2017 White-Collar Crime Evaluation

AFP photo

 

By

Ricardo Swire

 

Annually the Basel Institute on Governance, a Swiss non-profit competence center, evaluates global private/public sector trends to help internal security officials counteract corruption and financial crimes.  A financial crime is any non-violent breach of the law, committed against an individual or business that results in monetary loss. When a commercial institution is involved the crime is labeled a financial sector offence. Tax evasion, embezzlement of company funds and sale of fictitious insurance policies are members of the financial crime family.

White collar crime is any non-violent act involving deception, typically committed by an entrepreneur or public official. Evidence involves a “paper trail” which investigators use to prosecute the case. Caribbean internal security intelligence practitioners consider the 2017 Basel Anti-Money Laundering Index’s inclusion of Caribbean and Latin America countries, among one hundred and forty-six international nations scrutinized. Sixty-five percent of the Basel Anti-Money Laundering Index’s score is tabulated by scrutineering listed countries’ legislative frameworks and government systems.

Bolivia, Haiti and Paraguay recorded the Basel Index Money Laundering category’s highest scores. A designation which translates to the trio most at risk. Haiti’s assessment in particular is verified by the June 8, 2016 Caribbean Financial Action Task Force (CFATF) public statement, an appeal to members regarding special consideration of new risks, influenced by Haiti’s Anti-Money Laundering/Combating the Financing of Terrorism (AML/CFT) regime deficiencies.

The 2017 US State Department International Narcotics Control Strategy Report (INCSR) validates the Basel Institute on Governance Index’s assessment. INCSR indicates “while Haiti itself is not a major financial center, regional narcotics and money laundering enterprises utilize Haitian couriers, primarily via maritime routes. Much of the drug trafficking in Haiti, as well as the related money laundering, is US connected.” Most identified money laundering schemes involve significant amounts of US currency held in financial institutions outside Haiti or non-financial entities in Haiti, such as restaurants and small businesses.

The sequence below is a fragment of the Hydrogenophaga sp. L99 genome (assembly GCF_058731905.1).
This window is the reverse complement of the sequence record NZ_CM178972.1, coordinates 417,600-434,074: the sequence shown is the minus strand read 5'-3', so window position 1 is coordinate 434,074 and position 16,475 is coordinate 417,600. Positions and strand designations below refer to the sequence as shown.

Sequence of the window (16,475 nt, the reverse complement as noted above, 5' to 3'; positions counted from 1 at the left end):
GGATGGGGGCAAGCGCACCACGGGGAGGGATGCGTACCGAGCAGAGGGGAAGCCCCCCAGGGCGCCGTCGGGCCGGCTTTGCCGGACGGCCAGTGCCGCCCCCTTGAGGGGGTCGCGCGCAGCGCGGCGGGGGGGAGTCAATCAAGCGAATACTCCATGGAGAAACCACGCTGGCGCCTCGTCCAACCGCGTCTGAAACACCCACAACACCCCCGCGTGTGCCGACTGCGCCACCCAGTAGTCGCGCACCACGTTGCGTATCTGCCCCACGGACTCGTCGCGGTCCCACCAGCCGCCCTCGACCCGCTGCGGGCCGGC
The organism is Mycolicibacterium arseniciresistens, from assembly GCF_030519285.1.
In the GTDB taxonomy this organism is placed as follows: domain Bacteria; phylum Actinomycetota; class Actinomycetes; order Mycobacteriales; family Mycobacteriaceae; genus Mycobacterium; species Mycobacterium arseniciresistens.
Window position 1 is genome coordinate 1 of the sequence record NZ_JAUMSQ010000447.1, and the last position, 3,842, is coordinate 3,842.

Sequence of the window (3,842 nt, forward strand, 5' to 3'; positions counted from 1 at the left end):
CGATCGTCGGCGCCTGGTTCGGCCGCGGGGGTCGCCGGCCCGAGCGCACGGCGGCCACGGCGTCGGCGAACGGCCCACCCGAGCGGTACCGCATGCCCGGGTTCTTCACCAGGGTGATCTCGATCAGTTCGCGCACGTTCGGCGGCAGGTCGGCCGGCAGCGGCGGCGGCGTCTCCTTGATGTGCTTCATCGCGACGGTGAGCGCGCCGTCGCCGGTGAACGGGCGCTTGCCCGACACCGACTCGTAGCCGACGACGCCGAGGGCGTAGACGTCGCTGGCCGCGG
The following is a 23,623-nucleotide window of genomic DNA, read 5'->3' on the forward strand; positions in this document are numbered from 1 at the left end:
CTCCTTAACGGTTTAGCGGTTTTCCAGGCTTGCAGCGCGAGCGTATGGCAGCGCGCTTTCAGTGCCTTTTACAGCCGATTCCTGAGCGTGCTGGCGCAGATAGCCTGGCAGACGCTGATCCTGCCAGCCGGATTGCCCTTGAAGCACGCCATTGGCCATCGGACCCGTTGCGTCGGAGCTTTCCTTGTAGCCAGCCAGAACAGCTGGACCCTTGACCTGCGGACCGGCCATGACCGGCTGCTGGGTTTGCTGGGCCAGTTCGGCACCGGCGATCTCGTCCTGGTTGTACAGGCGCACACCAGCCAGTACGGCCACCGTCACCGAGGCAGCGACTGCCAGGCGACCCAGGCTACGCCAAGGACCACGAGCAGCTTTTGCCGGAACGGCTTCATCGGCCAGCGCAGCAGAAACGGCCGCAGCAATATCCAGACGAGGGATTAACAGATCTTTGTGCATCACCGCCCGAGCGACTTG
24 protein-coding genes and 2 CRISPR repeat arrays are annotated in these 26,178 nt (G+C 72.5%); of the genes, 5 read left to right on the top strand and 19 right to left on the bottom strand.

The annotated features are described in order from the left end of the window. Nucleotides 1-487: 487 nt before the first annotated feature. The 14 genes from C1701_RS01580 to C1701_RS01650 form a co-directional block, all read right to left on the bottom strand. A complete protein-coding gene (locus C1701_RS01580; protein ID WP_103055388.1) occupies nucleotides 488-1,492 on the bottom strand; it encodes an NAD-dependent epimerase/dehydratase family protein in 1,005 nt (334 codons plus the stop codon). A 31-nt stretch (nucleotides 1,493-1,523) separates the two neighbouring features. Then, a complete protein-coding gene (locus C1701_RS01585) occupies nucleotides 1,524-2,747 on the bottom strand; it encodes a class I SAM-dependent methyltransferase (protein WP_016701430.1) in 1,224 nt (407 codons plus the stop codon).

As of October 2016 foreign currencies represented sixty-three percent of Haiti’s bank deposits. Originally Haiti adopted important legislation, in particular anti-corruption and AML laws. Haiti’s weak judicial system has exposed the country to corruption and money laundering. The majority of property confiscations have involved drug traffickers convicted in America.

None of 2017 Basel Anti-Money Laundering Index’s listed Caribbean and Latin Americas territories improved their 2016 scores. Jamaica registered six point six zero, the worst decline overall. During 2016 the Island’s multi-million dollar advance fee frauds peaked. Jamaican Lottery scams offered a lucrative winning ticket as bait. In early August 2017 one Jamaican lottery scammer was intercepted by a multi-national law enforcement team from “Operation Hard Copy.”

Jamaica Constabulary Force (JCF) /United States Marshal Service (USMS) officers detained the federal fugitive in Kingston, Jamaica. The scammer was originally charged in North Dakota, USA as key orchestrator of a Lottery scam, US$5.8 million international wire/mail fraud and money laundering. According to the 2017 Basel Anti-Money Laundering Index Trinidad & Tobago (T&T), Ecuador and Peru’s scores degraded compared to 2016.

T&T’s six point eight zero score was personified in the Thursday August 10th 2017 arrest of a T&T Police Service Inspector. TTPS Organized Crime & Narcotics Bureau detectives intercepted the senior law enforcer and his wife, as they were about to board a commercial airline at Piarco International Airport. Simultaneously, law enforcers executed search warrants at the Inspector’s office and his Princes Town south-central Trinidad residence. Jewelry worth TT$1 million and two vehicles together valued TT$600,000, linked to money laundering, were seized.

Other Caribbean states, listed in the 2017 Basel Anti-Money Laundering Index, were the Dominican Republic with a six point six nine score. Grenada accumulated a six point zero four count. Over the years Grenada struggled with anti-money laundering compliance applications. In 2003 the Caribbean island was removed from the FATF Non-Cooperative Countries List aka the regional “Blacklist.” St Vincent & the Grenadines scored five point nine six, while St Lucia totalled five point seven two.

 

 

 

 

Ricardo Swire - Tuck Magazine

Ricardo Swire

Ricardo Swire is the Principal Consultant at R-L-H Security Consultants & Business Support Services and writes on a number of important issues.

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